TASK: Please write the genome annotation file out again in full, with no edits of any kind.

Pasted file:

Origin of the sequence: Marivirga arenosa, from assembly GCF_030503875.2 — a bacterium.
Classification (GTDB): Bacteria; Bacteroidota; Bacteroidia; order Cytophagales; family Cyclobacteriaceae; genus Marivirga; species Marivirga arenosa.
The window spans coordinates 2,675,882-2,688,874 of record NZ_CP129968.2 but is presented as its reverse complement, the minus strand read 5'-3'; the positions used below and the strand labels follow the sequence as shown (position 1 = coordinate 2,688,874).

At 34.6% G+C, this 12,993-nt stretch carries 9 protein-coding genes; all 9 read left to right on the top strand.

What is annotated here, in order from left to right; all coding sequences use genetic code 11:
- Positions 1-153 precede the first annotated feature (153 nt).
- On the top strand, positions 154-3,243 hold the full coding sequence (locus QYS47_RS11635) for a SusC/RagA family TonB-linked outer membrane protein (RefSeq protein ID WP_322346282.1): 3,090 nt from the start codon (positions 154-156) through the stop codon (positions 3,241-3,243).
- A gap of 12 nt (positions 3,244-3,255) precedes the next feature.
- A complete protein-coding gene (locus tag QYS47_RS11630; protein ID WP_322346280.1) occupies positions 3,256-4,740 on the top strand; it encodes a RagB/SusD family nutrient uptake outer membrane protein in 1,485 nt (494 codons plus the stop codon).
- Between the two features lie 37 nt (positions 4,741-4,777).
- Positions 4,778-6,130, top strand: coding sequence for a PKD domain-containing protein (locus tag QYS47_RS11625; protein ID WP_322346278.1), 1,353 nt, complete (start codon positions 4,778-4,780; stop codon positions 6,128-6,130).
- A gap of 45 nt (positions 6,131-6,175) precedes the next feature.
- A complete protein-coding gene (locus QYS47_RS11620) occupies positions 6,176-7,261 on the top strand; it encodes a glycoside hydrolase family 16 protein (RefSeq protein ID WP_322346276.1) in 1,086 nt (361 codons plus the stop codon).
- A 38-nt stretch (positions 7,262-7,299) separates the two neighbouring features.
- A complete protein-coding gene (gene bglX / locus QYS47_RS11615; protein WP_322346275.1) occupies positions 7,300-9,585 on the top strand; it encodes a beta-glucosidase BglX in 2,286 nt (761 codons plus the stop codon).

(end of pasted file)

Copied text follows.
Origin of the sequence: Marivirga arenosa, from assembly GCF_030503875.2 — a bacterium.
Classification (GTDB): Bacteria; Bacteroidota; Bacteroidia; order Cytophagales; family Cyclobacteriaceae; genus Marivirga; species Marivirga arenosa.
The window spans coordinates 2,675,882-2,688,874 of record NZ_CP129968.2 but is presented as its reverse complement, the minus strand read 5'-3'; the positions used below and the strand labels follow the sequence as shown (position 1 = coordinate 2,688,874).

At 34.6% G+C, this 12,993-nt stretch carries 9 protein-coding genes; all 9 read left to right on the top strand.

What is annotated here, in order from left to right; all coding sequences use genetic code 11:
- Positions 1-153 precede the first annotated feature (153 nt).
- On the top strand, positions 154-3,243 hold the full coding sequence (locus QYS47_RS11635) for a SusC/RagA family TonB-linked outer membrane protein (RefSeq protein ID WP_322346282.1): 3,090 nt from the start codon (positions 154-156) through the stop codon (positions 3,241-3,243).
- A gap of 12 nt (positions 3,244-3,255) precedes the next feature.
- A complete protein-coding gene (locus tag QYS47_RS11630; protein ID WP_322346280.1) occupies positions 3,256-4,740 on the top strand; it encodes a RagB/SusD family nutrient uptake outer membrane protein in 1,485 nt (494 codons plus the stop codon).
- Between the two features lie 37 nt (positions 4,741-4,777).
- Positions 4,778-6,130, top strand: coding sequence for a PKD domain-containing protein (locus tag QYS47_RS11625; protein ID WP_322346278.1), 1,353 nt, complete (start codon positions 4,778-4,780; stop codon positions 6,128-6,130).
- A gap of 45 nt (positions 6,131-6,175) precedes the next feature.
- A complete protein-coding gene (locus QYS47_RS11620) occupies positions 6,176-7,261 on the top strand; it encodes a glycoside hydrolase family 16 protein (RefSeq protein ID WP_322346276.1) in 1,086 nt (361 codons plus the stop codon).
- A 38-nt stretch (positions 7,262-7,299) separates the two neighbouring features.
- A complete protein-coding gene (gene bglX / locus QYS47_RS11615; protein WP_322346275.1) occupies positions 7,300-9,585 on the top strand; it encodes a beta-glucosidase BglX in 2,286 nt (761 codons plus the stop codon).